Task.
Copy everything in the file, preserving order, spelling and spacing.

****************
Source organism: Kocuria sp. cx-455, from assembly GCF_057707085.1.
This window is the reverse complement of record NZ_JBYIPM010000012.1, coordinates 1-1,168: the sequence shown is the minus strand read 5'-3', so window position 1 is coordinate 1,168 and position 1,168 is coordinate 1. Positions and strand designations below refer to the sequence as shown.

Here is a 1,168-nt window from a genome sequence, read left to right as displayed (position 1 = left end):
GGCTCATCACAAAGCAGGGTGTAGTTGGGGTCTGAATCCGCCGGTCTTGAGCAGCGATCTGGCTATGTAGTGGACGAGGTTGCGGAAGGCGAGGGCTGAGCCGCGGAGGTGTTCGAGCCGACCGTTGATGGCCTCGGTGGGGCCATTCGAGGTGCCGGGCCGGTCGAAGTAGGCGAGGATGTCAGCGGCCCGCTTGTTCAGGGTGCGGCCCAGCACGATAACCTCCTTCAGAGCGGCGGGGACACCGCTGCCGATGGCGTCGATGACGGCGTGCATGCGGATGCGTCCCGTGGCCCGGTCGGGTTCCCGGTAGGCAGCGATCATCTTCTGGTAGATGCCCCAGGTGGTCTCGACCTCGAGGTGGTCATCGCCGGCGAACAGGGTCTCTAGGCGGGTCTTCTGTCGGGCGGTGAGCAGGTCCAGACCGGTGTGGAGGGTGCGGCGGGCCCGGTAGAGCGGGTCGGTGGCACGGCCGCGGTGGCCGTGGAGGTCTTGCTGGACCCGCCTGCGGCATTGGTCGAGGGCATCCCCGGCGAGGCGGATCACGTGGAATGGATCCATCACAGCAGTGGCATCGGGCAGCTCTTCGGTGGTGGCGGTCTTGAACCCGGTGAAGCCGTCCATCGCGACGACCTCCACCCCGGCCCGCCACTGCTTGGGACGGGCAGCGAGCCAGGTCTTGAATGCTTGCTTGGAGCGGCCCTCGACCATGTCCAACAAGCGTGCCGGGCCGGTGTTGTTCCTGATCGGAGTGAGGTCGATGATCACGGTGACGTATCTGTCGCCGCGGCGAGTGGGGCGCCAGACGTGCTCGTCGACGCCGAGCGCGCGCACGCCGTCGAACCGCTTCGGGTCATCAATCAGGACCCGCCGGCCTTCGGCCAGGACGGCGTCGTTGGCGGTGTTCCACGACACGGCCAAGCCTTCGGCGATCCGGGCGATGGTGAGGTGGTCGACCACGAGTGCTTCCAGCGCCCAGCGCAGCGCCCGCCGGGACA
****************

Source organism: Kocuria sp. cx-455, from assembly GCF_057707085.1.
This window is the reverse complement of record NZ_JBYIPM010000012.1, coordinates 1-1,168: the sequence shown is the minus strand read 5'-3', so window position 1 is coordinate 1,168 and position 1,168 is coordinate 1. Positions and strand designations below refer to the sequence as shown.

Here is a 1,168-nt window from a genome sequence, read left to right as displayed (position 1 = left end):
GGCTCATCACAAAGCAGGGTGTAGTTGGGGTCTGAATCCGCCGGTCTTGAGCAGCGATCTGGCTATGTAGTGGACGAGGTTGCGGAAGGCGAGGGCTGAGCCGCGGAGGTGTTCGAGCCGACCGTTGATGGCCTCGGTGGGGCCATTCGAGGTGCCGGGCCGGTCGAAGTAGGCGAGGATGTCAGCGGCCCGCTTGTTCAGGGTGCGGCCCAGCACGATAACCTCCTTCAGAGCGGCGGGGACACCGCTGCCGATGGCGTCGATGACGGCGTGCATGCGGATGCGTCCCGTGGCCCGGTCGGGTTCCCGGTAGGCAGCGATCATCTTCTGGTAGATGCCCCAGGTGGTCTCGACCTCGAGGTGGTCATCGCCGGCGAACAGGGTCTCTAGGCGGGTCTTCTGTCGGGCGGTGAGCAGGTCCAGACCGGTGTGGAGGGTGCGGCGGGCCCGGTAGAGCGGGTCGGTGGCACGGCCGCGGTGGCCGTGGAGGTCTTGCTGGACCCGCCTGCGGCATTGGTCGAGGGCATCCCCGGCGAGGCGGATCACGTGGAATGGATCCATCACAGCAGTGGCATCGGGCAGCTCTTCGGTGGTGGCGGTCTTGAACCCGGTGAAGCCGTCCATCGCGACGACCTCCACCCCGGCCCGCCACTGCTTGGGACGGGCAGCGAGCCAGGTCTTGAATGCTTGCTTGGAGCGGCCCTCGACCATGTCCAACAAGCGTGCCGGGCCGGTGTTGTTCCTGATCGGAGTGAGGTCGATGATCACGGTGACGTATCTGTCGCCGCGGCGAGTGGGGCGCCAGACGTGCTCGTCGACGCCGAGCGCGCGCACGCCGTCGAACCGCTTCGGGTCATCAATCAGGACCCGCCGGCCTTCGGCCAGGACGGCGTCGTTGGCGGTGTTCCACGACACGGCCAAGCCTTCGGCGATCCGGGCGATGGTGAGGTGGTCGACCACGAGTGCTTCCAGCGCCCAGCGCAGCGCCCGCCGGGACA